Discover the story of Althea Gibson (1927-2003), a truant from the rough streets of Harlem, who emerged as the unlikely queen of the highly segregated tennis world in the 1950s. Bringing a fierce athleticism to the game, she was the first African-American to play and win at Wimbledon and the U.S. Nationals (precursor of the U.S. Open) — a decade before Arthur Ashe. Gibson’s life and achievements transcend sports, and are part of African-American history.
The documentary explores Gibson’s roots as a sharecropper’s daughter, her family’s migration north to Harlem in the 30s, and her mentoring from boxer Sugar Ray Robinson, former New York City Mayor David Dinkins and others. Interviewees include Dinkins, Wimbledon champion Dick Savitt and Billie Jean King, who also serves as one of the film’s executive producers. Produced and directed by Rex Miller (A Chef’s Life, Private Violence). A talk-back will follow the screening.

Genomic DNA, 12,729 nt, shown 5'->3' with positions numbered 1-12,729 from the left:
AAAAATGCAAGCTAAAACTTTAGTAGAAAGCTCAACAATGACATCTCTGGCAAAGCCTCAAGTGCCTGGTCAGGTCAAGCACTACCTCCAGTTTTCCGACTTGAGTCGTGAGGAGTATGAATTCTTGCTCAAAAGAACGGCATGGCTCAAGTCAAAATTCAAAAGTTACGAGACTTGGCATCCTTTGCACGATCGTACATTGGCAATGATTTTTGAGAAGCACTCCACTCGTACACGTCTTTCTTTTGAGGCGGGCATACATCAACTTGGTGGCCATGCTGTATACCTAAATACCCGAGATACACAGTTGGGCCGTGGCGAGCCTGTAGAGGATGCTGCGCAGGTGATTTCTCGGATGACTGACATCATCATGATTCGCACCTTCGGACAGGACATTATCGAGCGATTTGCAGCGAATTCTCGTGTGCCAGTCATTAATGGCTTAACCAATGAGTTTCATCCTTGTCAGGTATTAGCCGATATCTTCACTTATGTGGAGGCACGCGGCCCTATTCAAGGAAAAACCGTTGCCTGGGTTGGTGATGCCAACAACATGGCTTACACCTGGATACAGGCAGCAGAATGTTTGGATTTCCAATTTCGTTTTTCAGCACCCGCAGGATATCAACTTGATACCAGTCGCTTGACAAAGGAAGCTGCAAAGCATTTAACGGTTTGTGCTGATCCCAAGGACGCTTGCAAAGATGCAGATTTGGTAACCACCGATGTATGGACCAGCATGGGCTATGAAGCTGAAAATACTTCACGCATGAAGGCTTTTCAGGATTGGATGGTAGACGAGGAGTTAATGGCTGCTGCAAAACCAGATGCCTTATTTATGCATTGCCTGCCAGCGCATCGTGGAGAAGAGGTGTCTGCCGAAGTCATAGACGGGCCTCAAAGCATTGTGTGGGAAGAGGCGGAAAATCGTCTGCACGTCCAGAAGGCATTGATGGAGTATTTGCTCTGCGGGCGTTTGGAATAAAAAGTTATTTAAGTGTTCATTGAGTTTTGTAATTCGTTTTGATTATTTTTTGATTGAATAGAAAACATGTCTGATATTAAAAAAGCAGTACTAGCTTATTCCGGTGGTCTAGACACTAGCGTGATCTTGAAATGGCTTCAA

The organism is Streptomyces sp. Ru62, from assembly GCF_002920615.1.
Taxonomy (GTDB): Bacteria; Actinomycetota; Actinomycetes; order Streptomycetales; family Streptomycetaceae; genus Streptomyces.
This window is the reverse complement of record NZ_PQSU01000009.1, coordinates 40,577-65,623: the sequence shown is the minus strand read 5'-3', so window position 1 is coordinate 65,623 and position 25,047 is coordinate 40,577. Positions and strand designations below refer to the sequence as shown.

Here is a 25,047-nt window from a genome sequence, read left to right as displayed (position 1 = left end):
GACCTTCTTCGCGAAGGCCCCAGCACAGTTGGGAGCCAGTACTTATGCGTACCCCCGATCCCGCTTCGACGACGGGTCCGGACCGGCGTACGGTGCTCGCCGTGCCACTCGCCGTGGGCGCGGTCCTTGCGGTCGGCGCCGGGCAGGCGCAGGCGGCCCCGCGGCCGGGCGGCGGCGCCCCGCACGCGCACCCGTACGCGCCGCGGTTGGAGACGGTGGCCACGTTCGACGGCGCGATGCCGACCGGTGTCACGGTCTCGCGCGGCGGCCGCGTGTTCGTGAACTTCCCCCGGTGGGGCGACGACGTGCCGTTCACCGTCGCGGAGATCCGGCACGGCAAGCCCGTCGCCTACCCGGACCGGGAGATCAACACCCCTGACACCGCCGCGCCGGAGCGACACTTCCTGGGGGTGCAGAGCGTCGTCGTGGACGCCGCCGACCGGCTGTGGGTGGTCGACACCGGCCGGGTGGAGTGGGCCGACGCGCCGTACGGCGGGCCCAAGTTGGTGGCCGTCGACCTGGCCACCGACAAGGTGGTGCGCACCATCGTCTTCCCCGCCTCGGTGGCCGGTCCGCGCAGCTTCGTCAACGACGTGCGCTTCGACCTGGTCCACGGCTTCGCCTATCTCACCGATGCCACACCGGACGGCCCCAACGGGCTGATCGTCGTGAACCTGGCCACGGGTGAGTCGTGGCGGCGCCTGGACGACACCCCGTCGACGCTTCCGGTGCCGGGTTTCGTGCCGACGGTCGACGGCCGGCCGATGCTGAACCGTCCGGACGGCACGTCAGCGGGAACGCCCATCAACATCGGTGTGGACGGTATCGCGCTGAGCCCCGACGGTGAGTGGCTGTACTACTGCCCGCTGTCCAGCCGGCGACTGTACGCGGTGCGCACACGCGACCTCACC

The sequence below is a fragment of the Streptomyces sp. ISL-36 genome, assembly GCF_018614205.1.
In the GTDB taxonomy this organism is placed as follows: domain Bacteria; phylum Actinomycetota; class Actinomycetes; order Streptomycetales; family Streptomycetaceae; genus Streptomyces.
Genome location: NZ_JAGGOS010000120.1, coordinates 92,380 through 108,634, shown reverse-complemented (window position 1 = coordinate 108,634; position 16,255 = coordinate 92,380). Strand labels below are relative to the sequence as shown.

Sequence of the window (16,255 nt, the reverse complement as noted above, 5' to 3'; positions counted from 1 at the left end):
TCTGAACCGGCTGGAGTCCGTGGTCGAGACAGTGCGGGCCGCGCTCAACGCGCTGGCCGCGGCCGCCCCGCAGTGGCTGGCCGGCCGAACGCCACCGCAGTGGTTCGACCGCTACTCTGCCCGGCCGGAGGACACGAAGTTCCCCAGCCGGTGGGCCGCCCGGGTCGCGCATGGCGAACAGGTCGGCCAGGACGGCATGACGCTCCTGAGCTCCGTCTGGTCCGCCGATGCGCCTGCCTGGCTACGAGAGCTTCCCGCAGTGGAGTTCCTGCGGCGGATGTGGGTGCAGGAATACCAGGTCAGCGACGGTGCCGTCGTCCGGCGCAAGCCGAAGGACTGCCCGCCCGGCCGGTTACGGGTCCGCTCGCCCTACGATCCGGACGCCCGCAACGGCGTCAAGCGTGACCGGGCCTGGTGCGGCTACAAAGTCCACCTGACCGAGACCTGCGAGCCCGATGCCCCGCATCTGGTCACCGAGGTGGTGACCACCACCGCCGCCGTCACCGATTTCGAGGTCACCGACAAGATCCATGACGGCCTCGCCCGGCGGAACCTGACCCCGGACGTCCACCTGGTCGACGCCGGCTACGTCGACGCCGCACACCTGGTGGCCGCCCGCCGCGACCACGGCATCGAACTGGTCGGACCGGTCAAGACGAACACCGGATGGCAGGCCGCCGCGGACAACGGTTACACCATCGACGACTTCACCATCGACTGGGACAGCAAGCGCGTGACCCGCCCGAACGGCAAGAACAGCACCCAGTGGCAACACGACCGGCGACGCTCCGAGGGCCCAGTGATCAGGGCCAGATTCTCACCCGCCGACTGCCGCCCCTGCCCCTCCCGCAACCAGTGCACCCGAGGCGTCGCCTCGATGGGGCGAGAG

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First come, first seated
For all free events, we generally overbook to ensure a full house. All registered seats are released 15 to 30 minutes before start time, so we recommend that you arrive early.
Schomburg Center for Research in Black Culture
515 Malcolm X Boulevard
New York, NY 10037